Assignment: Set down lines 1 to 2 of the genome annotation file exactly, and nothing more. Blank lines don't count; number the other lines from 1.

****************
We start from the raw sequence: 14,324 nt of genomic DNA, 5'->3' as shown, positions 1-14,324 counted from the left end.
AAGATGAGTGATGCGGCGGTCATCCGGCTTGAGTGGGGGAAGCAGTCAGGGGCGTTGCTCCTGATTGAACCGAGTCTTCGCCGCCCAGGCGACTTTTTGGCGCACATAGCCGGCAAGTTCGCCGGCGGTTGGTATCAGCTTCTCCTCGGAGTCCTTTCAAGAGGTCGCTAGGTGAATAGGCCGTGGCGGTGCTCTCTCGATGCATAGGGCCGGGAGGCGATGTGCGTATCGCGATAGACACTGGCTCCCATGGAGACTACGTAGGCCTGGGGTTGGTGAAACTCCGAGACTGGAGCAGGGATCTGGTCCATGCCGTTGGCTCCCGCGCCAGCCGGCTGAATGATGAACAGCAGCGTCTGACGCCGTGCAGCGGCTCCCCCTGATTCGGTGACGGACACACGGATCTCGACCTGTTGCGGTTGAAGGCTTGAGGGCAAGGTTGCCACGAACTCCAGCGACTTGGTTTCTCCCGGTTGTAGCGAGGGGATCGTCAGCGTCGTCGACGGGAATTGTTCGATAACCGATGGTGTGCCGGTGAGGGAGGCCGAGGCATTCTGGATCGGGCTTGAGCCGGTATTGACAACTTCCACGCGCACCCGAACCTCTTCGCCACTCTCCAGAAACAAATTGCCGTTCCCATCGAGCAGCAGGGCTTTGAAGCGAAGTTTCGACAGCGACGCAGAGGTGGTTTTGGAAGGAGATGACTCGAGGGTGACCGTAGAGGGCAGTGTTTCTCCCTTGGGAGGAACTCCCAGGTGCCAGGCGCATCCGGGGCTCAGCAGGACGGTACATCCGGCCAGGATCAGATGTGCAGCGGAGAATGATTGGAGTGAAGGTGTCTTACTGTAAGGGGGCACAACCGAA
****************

We start from the raw sequence: 14,324 nt of genomic DNA, 5'->3' as shown, positions 1-14,324 counted from the left end.
AAGATGAGTGATGCGGCGGTCATCCGGCTTGAGTGGGGGAAGCAGTCAGGGGCGTTGCTCCTGATTGAACCGAGTCTTCGCCGCCCAGGCGACTTTTTGGCGCACATAGCCGGCAAGTTCGCCGGCGGTTGGTATCAGCTTCTCCTCGGAGTCCTTTCAAGAGGTCGCTAGGTGAATAGGCCGTGGCGGTGCTCTCTCGATGCATAGGGCCGGGAGGCGATGTGCGTATCGCGATAGACACTGGCTCCCATGGAGACTACGTAGGCCTGGGGTTGGTGAAACTCCGAGACTGGAGCAGGGATCTGGTCCATGCCGTTGGCTCCCGCGCCAGCCGGCTGAATGATGAACAGCAGCGTCTGACGCCGTGCAGCGGCTCCCCCTGATTCGGTGACGGACACACGGATCTCGACCTGTTGCGGTTGAAGGCTTGAGGGCAAGGTTGCCACGAACTCCAGCGACTTGGTTTCTCCCGGTTGTAGCGAGGGGATCGTCAGCGTCGTCGACGGGAATTGTTCGATAACCGATGGTGTGCCGGTGAGGGAGGCCGAGGCATTCTGGATCGGGCTTGAGCCGGTATTGACAACTTCCACGCGCACCCGAACCTCTTCGCCACTCTCCAGAAACAAATTGCCGTTCCCATCGAGCAGCAGGGCTTTGAAGCGAAGTTTCGACAGCGACGCAGAGGTGGTTTTGGAAGGAGATGACTCGAGGGTGACCGTAGAGGGCAGTGTTTCTCCCTTGGGAGGAACTCCCAGGTGCCAGGCGCATCCGGGGCTCAGCAGGACGGTACATCCGGCCAGGATCAGATGTGCAGCGGAGAATGATTGGAGTGAAGGTGTCTTACTGTAAGGGGGCACAACCGAA